Tag Archives: years

KKS I: 52

When he was in the presence of the Somedono Empress[1] and, seeing that Her Majesty had placed some cherry blossom in a vase, he composed:

年ふればよはひは老いぬしかはあれど花をし見れば物思もなし

tosi Fureba
yoFaFi Fa oinu
sika Fa aredo
Fana wo si mireba
mono’omoFi mo nasi
The years have passed, and
Aged I have become;
That is so, and yet
When these blossoms I see
Regrets have I not a one.

The Former Grand Minister[2]


[1] Fujiwara no Akirakeiko (Meishi) 藤原明子 (829-900). Daughter of Fujiwara no Yoshifusa, and consort of Emperor Montoku.

[2] Fujiwara no Yoshifusa 藤原良房 (804-872).

MYS XIX: 4159

Poems composed on the ninth day of the Third Month, at the end of spring, when on the way to the village of Furue to oversee the distribution of seed rice to the poor, and observing blossom by the roadside. Poems composed at places of interest and put together.

A poem composed on seeing a tree upon the crags when passing the point at Shibutani. The tree was a tsumama.

礒の上のつままを見れば根を延へて年深からし神さびにけり

iso no upe no
tumama wo mireba
ne wo papete
tosi pukakarasi
kamu sabinikeri
When upon the stony shore
A hardy evergreen I see,
Roots extending
The length of its years,
How venerable it is!

Ōtomo no Yakamochi
大伴家持

Love VIII: 25

Left
起きもゐで年ふる戀はをのづから常世の神やしるし見すべき

oki mo ide
toshi furu koi wa
onozukara
tokoyo no kami ya
shirushi misubeki
Unable to arise
From love these many years,
May I
By the eternal gods
Be shown a sign!

Kenshō
1069

Right (Win)
獨臥すながながし夜のかなしきを語らひあかすきりぎりす哉

hitori fusu
naganagashi yo no
kanashiki o
katarai akasu
kirigirisu kana
Lying alone,
So long, long the night’s
Sorrow;
Lightening it with chatter
Are the crickets!

The Supernumerary Master of the Empress’ Household Office
1070

The Gentlemen of the Right state: what is the meaning of ‘the eternal gods’ (toko no kami). In appeal, the Left: in the Chronicles of Japan, insects are worshipped under the name of ‘the eternal gods’ and made to seem like men. The Left state: what can an insect chatter about?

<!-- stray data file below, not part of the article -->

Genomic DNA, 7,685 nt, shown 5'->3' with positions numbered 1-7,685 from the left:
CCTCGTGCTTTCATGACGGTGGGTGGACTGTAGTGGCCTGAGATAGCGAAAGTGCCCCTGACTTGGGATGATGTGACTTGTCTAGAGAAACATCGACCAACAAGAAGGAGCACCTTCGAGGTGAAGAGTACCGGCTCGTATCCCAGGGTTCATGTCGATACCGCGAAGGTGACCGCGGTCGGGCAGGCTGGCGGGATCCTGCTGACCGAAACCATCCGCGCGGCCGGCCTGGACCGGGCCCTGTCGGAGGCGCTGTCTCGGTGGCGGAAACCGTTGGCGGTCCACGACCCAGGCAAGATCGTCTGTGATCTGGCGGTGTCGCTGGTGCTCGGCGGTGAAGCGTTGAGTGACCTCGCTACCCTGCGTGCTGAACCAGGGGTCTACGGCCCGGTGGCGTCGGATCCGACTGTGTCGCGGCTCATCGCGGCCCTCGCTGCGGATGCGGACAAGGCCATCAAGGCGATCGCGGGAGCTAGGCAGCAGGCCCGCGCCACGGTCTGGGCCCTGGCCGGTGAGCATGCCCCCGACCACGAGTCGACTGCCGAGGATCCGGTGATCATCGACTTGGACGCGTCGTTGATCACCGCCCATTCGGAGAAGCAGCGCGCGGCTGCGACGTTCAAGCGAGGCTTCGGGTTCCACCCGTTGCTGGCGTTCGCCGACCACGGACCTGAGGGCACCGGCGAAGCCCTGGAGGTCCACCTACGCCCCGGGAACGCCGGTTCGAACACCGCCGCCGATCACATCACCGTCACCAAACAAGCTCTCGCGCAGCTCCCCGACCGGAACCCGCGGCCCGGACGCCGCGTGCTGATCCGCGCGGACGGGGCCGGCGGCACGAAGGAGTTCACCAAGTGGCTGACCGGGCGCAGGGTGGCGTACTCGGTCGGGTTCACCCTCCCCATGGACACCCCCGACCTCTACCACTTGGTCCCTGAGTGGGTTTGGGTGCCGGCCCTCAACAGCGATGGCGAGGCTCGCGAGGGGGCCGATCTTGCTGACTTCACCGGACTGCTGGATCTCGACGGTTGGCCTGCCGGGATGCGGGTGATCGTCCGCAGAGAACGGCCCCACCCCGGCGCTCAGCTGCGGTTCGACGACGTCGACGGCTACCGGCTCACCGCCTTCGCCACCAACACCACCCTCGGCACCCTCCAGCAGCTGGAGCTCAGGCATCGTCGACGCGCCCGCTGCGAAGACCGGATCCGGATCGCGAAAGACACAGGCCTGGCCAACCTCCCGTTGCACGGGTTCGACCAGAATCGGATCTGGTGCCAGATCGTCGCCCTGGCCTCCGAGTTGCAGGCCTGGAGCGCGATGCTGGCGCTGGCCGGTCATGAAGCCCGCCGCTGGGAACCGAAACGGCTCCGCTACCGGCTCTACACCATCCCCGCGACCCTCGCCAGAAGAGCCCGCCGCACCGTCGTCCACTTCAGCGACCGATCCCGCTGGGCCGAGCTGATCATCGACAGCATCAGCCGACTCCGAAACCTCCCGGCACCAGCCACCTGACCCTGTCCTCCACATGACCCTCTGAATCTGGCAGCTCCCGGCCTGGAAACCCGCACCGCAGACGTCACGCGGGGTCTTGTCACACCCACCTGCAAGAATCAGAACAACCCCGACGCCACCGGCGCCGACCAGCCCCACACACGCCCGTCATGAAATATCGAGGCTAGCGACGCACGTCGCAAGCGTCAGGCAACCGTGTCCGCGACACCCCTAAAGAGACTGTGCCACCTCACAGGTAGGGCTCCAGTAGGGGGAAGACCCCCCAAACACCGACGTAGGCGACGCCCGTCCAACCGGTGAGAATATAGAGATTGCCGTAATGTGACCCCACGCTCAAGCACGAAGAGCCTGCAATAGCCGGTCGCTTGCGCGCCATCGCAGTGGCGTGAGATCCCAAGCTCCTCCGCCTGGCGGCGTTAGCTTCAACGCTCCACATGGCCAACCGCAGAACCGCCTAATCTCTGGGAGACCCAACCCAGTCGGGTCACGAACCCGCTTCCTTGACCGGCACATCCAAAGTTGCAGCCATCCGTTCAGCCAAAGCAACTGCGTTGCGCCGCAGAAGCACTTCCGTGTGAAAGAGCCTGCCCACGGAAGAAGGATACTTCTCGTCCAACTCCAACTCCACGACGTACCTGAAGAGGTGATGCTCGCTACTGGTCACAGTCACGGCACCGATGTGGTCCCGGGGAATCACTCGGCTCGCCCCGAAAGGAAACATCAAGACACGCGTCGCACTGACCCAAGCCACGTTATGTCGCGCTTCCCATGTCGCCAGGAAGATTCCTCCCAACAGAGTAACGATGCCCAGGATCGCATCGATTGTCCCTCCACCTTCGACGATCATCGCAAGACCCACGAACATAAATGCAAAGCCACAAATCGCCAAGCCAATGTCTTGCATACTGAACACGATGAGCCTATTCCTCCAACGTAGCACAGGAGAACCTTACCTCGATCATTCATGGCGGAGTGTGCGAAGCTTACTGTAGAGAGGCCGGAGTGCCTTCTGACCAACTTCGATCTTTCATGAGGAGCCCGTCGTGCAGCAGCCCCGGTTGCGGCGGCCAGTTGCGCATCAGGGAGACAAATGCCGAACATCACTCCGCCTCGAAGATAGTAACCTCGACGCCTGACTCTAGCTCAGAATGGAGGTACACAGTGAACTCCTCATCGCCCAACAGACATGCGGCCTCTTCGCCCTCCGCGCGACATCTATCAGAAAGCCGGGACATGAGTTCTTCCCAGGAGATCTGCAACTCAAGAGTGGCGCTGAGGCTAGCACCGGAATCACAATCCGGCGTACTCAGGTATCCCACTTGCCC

In judgement: in regard to the Left’s poem, while it is true that insects were worshipped, a poem on ‘Love and Insects’ with no insect is lacking something from the start. This poem would seem to be more a case of ‘Love and Prayers’. Thus, this is nothing enduring. A prior example has been contrived, but this is ineffective. It does not seem as if this insect’s nature has any relation to the topic. The Right’s poem has a commonplace cricket. Where is the fault in having it lighten one’s mood with chatter? Thus, the Right must win.

Love VII: 1

Left (Tie).
年を經て茂るなげきをこりもせでなど深からん物思ひの山

toshi o hete
shigeru nageki o
kori mo sede
nado fukakaran
mono’omoi no yama
The years go by and
My ever verdant grief
Is never felled;
Why am I so deep
In mountains of gloomy thought?

Kenshō.
961

Right.
君にわれ深く心を筑波山しげきなげきにこりはてぬ哉

kimi ni ware
fukaku kokoro o
tsukubayama
shigeki nageki ni
korihatenu kana
You for me
Had deep thoughts once –
All gone now, yet on Tsukuba Mountain
My ever verdant grief
Remains unfelled…

The Supernumerary Master of the Empress’ Household Office.
962

The Right state: we are not familiar with the expression ‘mountains of gloomy thought’ (mono’omoi no yama) used in the Left’s poem. The Left state: the Right’s poem has nothing significant to say.

In judgement: both poems use the wordplay of ‘ever verdant grief’ (shigeki nageki) and a ‘heart unfelled’ (korinu kokoro); they have no particular merits or faults. The round ties.